The International Red Cross and Red Crescent Movement was named here Wednesday as this year's recipient of Spain's Prince of Asturias Award for International Cooperation.
The jury hailed the world's largest humanitarian network's "mission to prevent and alleviate human suffering, protect life and health and ensure respect" for people's dignity, "especially in times of armed conflict and in situations of crisis and need."
It said it prized the movement's recent performance during armed conflicts in Syria, Libya and Somalia and in the wake of natural disasters in Haiti, Indonesia and Japan.
The Prince of Asturias Foundation noted that the movement is present in 187 countries and supported by more than 100 million volunteers and is composed of the International Committee of the Red Cross, the International Federation of Red Cross and Red Crescent Societies and 187 National Societies.
Each component of the movement has its independent legal identity, structure and mandate, although they all share seven basic principles: humanity, impartiality, neutrality, independence, voluntary service, unity and universality, the foundation said.
The history of the Red Cross dates back to 1859, when Swiss businessman Henry Dunant witnessed the horrific aftermath of the Battle of Solferino in northern Italy and organized people to help thousands of wounded soldiers lacking medical care.
Since its founding, the humanitarian network has been awarded the Nobel Peace Prize on three occasions - 1917, 1944 and 1963.
Spanish Red Cross spokeswoman Mercedes Babe said after the jury's decision was announced that the award should encourage new volunteers to join the movement and help make the world "a little better."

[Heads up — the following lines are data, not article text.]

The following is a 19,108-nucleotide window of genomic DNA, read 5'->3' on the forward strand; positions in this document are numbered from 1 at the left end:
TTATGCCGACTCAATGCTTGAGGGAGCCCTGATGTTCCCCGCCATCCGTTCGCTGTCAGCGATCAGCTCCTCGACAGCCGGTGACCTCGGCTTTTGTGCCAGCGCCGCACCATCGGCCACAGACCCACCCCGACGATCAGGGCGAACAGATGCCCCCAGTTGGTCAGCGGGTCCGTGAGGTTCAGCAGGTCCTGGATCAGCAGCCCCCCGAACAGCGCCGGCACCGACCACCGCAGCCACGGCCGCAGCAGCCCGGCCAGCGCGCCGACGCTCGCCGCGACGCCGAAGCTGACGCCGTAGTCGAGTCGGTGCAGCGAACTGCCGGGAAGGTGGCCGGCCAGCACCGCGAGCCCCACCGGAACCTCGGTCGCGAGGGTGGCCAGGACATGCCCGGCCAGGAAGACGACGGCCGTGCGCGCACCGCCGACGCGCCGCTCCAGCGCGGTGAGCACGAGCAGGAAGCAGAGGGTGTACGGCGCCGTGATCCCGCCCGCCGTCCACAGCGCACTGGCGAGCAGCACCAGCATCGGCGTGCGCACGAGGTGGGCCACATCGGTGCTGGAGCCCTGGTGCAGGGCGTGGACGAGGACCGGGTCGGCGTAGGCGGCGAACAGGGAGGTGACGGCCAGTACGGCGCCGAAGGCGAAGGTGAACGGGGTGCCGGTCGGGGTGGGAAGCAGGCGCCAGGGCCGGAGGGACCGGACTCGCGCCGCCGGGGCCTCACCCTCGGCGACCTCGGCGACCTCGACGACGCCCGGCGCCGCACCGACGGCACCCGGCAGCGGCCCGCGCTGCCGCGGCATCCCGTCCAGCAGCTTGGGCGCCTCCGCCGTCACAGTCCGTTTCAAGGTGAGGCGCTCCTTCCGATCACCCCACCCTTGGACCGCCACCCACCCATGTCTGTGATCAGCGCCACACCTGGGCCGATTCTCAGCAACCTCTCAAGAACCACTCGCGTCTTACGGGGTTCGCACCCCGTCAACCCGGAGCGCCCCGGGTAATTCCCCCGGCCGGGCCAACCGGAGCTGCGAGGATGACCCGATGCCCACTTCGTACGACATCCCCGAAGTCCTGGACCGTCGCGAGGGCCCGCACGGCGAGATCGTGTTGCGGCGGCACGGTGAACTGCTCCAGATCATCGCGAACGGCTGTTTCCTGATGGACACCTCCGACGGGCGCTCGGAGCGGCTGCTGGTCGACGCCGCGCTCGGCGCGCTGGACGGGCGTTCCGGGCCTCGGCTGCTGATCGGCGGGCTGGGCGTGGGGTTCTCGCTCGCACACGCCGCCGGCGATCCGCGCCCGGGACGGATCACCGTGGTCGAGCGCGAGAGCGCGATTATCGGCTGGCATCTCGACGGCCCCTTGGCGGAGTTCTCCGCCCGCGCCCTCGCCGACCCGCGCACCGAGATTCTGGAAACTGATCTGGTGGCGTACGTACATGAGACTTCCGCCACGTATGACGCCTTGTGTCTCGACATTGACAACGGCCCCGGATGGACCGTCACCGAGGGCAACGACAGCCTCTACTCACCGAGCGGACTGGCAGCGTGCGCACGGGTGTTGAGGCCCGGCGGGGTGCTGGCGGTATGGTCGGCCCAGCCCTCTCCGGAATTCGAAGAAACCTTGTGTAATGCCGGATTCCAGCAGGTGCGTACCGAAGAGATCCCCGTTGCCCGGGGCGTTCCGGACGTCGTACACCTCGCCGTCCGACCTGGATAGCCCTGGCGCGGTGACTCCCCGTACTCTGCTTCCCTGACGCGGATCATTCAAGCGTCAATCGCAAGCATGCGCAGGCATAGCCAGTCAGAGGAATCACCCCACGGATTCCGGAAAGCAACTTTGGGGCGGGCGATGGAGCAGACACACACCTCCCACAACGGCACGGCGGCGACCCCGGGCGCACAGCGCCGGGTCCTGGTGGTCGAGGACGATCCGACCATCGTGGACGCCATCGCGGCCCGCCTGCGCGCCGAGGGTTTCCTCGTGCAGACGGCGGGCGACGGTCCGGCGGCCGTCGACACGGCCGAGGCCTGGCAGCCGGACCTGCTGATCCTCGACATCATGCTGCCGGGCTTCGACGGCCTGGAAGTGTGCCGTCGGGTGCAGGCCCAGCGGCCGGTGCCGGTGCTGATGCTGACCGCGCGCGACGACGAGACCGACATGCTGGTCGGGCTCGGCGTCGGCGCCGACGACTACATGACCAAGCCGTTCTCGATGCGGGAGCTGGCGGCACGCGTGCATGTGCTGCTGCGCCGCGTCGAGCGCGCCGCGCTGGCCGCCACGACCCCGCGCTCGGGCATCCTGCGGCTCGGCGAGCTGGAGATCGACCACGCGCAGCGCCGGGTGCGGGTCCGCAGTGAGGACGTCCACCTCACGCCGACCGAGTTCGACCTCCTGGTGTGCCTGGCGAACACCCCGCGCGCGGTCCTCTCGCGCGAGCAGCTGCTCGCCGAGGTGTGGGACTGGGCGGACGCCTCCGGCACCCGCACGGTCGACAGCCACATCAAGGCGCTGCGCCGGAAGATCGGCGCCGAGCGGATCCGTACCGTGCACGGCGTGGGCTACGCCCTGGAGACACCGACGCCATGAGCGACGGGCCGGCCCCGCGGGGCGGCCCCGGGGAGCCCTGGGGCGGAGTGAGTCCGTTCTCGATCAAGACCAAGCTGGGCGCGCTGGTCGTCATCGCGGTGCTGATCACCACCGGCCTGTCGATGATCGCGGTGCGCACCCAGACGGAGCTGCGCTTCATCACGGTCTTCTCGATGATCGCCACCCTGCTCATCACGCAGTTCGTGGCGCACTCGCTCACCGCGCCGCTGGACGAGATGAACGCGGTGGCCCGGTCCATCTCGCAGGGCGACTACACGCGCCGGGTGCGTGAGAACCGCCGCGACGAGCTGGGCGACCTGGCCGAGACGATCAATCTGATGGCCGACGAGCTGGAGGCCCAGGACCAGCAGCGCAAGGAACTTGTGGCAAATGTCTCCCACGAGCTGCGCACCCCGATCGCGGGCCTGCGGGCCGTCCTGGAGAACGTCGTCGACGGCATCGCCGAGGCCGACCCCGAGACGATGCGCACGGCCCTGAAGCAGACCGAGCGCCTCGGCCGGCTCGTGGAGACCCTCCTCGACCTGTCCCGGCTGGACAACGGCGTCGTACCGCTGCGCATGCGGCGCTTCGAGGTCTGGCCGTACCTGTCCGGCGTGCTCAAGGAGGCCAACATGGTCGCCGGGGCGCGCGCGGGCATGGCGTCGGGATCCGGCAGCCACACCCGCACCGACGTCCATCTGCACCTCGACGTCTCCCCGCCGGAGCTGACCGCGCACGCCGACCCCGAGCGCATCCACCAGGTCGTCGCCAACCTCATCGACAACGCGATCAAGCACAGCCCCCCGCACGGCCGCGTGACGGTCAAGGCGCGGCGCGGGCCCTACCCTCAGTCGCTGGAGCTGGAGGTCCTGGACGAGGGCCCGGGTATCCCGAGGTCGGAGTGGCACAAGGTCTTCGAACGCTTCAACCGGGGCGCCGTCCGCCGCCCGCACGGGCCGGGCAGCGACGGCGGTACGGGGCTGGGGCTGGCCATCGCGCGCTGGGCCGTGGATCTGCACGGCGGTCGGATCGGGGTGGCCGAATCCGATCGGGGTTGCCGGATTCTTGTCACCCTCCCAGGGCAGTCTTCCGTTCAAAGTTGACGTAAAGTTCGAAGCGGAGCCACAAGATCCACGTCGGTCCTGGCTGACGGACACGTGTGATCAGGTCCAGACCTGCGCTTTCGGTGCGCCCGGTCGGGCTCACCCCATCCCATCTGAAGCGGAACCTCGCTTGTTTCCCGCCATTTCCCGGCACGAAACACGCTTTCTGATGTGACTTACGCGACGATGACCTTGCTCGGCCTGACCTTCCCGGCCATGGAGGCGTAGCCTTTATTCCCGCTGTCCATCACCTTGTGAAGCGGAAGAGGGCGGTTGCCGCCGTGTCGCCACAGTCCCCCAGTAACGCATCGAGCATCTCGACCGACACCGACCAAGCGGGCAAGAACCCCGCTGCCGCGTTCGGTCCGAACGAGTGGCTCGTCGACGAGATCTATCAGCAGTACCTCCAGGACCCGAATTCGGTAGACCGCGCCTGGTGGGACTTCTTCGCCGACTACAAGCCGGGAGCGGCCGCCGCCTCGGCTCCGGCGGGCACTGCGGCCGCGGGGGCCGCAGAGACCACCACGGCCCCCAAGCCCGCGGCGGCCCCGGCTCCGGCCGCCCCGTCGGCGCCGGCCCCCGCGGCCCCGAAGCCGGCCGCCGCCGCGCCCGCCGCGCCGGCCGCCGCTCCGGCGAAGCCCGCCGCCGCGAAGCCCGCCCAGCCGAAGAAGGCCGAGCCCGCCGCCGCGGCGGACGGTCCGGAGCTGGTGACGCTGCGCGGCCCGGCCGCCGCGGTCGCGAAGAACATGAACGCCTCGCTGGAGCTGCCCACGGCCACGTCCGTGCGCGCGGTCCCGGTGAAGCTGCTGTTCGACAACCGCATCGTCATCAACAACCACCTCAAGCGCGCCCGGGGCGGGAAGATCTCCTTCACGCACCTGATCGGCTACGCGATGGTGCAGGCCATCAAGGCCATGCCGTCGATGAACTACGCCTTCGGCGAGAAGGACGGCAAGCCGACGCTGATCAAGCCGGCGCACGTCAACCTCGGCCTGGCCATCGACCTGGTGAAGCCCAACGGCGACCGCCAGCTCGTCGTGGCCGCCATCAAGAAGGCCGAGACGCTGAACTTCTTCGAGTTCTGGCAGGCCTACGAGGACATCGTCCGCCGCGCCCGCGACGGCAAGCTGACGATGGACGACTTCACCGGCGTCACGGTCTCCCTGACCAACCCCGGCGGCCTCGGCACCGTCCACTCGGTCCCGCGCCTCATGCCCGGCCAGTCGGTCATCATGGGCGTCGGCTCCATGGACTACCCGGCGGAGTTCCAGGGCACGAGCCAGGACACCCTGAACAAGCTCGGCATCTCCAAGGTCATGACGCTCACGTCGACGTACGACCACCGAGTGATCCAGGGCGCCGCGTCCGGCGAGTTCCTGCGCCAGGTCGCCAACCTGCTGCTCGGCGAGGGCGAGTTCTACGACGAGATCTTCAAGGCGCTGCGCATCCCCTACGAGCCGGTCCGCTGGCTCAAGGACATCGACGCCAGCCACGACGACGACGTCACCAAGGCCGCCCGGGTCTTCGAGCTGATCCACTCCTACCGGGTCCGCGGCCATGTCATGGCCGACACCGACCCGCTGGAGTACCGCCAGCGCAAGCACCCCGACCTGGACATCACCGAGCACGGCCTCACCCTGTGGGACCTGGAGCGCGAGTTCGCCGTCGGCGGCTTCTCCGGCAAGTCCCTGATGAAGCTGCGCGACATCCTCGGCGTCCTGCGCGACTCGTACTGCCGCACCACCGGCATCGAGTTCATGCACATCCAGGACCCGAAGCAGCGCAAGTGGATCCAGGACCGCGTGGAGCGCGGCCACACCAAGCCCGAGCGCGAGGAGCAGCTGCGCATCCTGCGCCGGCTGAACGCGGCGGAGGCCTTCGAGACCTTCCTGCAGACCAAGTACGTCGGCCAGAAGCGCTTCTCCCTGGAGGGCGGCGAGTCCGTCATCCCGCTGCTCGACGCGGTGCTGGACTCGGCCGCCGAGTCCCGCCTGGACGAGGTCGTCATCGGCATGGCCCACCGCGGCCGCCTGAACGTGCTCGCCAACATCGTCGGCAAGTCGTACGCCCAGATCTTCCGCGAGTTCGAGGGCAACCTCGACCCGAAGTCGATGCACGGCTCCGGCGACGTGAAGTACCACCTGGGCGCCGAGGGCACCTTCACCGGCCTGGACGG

In statements to Efe, Babe said the movement is fully committed to helping victims of armed conflict and natural disasters, but that its responsibilities also include assisting people suffering the daily effects of economic crisis in countries such as Spain, whose unemployment rate is nearly 25 percent.
Past winners of the Prince of Asturias Award for International Cooperation include the World Health Organization, former U.S. Vice President Al Gore, erstwhile Brazilian President Luiz Inacio Lula da Silva and the Bill and Melinda Gates Foundation.
The honor carries a cash award of 50,000 euros (about $63,000), a sculpture by Joan Miro that represents and symbolizes the awards, a diploma and an insignia bearing the Prince of Asturias Foundation's coat of arms.
The international cooperation prize is one of eight Prince of Asturias Awards given out annually.
The awards for the arts, social sciences, communication and humanities, technical and scientific research and literature were bestowed earlier this year, while the winners of the prizes for sports and concord have not yet been announced.
The prizes, which Spain's crown prince will hand out at a ceremony in the fall in Oviedo, are regarded as the Ibero-American world's equivalent of the Nobels. EFE